Healthy World, Healthy Nation, Healthy You

Quality and Safety

Quality and Safety

Consumer Be Aware and Alert-Your Life May Depend on It

Improving patient safety and quality of care is one of the most urgent issues facing healthcare today. A report that was published by the Institute of Medicine in 1999, entitled To Err is Human found that health care in the United States is not as safe as it should be–and can be. At least 44,000 people, and perhaps as many as 98,000 people, die in hospitals each year as a result of medical errors that could have been prevented, according to estimates from two major studies. Even using the lower estimate, preventable medical errors in hospitals exceed attributable deaths to such feared threats as motor-vehicle wrecks, breast cancer, and AIDS. There were so many errors committed by the healthcare are industry every day, that it would be equivalent to a jumbo jet crashing every day!

This report lays out a comprehensive strategy by which government, health care providers, industry, and consumers can reduce preventable medical errors. Concluding that the know-how already exists to prevent many of these mistakes, the report sets as a minimum goal a 50 percent reduction in errors over the next five years. Unfortunately, even more than a decade later, we have made little progress overall. There are many programs being developed and progress has been made in some setting but the standards overall must improve in order for consumers to get the value they are looking for given the cost of healthcare.

The Institute of Medicine defines healthcare quality as the extent to which health services provided to individuals and patient populations improve desired health outcomes. The care should be based on the strongest clinical evidence and provided in a technically and culturally competent manner with good communication and shared decision making.

Total quality is best defined as an attitude, an orientation that permeates an entire organization, and the way in which that organization performs its internal and external business.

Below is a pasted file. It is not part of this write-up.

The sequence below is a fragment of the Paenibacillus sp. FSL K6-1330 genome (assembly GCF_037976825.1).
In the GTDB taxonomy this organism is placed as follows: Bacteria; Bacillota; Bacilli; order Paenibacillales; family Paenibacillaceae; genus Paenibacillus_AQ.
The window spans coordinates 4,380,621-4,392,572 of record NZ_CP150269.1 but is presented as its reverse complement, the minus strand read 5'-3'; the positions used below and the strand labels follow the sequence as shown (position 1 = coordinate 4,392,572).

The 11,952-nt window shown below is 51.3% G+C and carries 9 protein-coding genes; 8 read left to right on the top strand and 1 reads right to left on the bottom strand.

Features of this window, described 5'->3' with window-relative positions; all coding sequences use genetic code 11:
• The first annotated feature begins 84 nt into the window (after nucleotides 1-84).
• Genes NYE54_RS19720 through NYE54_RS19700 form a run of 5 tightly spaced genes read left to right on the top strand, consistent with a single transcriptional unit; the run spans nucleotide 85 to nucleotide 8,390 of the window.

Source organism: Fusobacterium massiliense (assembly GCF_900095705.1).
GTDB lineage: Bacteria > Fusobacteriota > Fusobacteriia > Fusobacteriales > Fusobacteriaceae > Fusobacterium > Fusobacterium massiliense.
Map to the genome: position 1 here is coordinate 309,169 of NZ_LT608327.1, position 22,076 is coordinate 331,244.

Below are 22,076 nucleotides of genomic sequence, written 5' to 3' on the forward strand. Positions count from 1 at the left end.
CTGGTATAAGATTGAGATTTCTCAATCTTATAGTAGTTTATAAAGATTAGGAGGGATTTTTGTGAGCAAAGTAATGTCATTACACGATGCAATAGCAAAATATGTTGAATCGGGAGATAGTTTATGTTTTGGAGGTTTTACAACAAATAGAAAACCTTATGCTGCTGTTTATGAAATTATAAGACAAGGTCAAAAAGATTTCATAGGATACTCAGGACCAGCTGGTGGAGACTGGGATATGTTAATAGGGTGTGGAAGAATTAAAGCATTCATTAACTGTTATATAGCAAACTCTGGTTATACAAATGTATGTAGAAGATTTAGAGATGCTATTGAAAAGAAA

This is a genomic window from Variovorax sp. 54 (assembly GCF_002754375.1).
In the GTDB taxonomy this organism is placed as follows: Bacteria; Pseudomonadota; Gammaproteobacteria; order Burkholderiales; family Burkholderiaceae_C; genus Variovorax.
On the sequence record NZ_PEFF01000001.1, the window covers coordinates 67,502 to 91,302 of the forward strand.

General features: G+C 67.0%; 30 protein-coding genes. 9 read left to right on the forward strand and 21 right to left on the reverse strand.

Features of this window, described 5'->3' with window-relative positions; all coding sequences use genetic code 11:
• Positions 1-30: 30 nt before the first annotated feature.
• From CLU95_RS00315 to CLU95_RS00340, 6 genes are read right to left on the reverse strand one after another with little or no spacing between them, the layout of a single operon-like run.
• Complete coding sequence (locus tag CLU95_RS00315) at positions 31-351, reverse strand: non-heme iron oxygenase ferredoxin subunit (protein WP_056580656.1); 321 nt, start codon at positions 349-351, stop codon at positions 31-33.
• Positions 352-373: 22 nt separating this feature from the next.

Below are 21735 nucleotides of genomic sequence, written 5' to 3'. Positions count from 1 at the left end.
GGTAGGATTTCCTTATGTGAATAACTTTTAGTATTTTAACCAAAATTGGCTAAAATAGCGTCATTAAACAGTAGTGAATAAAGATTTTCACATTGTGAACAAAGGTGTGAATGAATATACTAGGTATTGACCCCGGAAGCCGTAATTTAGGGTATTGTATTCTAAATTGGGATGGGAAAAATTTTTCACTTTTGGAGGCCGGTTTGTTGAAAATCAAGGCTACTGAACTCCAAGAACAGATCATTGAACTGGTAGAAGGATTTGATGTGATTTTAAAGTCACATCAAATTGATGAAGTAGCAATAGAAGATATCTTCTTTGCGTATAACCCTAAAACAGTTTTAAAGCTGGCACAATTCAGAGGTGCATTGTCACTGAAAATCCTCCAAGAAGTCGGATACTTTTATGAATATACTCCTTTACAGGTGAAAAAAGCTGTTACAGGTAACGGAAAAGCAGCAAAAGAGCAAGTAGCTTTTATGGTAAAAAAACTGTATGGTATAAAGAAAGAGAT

People who work in organizations dedicated to the concept of total quality constantly strive for excellence and continuous quality improvement in all that they do.

Retrieved from: Pelletier & Beaudin, PhD, Q Solutions: Essential Resources for the Healthcare Quality Professional, Second Edition, (Glenview, IL: National Association for Healthcare Quality, 2008); p.3.:

Medical errors can be defined as the failure of a planned action to be completed as intended or the use of a wrong plan to achieve an aim. Among the problems that commonly occur during the course of providing health care are adverse drug events and improper transfusions, surgical injuries and wrong-site surgery, suicides, restraint-related injuries or death, falls, burns, pressure ulcers, and mistaken patient identities. High error rates with serious consequences are most likely to occur in intensive care units, operating rooms, and emergency departments. One of the most basic elements of improving care is hand washing among all hospital staff.

Retrieved from: The Institute of Medicine report: To Err is Human:

There are many aspects involved in improving quality and safety in health care settings and yet, one of the most basic elements of improvement is hand washing among all hospital staff. Washing before entering a patients room and then washing again as one leaves the room is a basic expectation of health care staff. The goal is that all staff wash by these standards 100% of the time. Yet, observational information reveals that this occurs about half the time and even less in some settings.

Hospital acquired infections are often related to lack of hand washing among staff.

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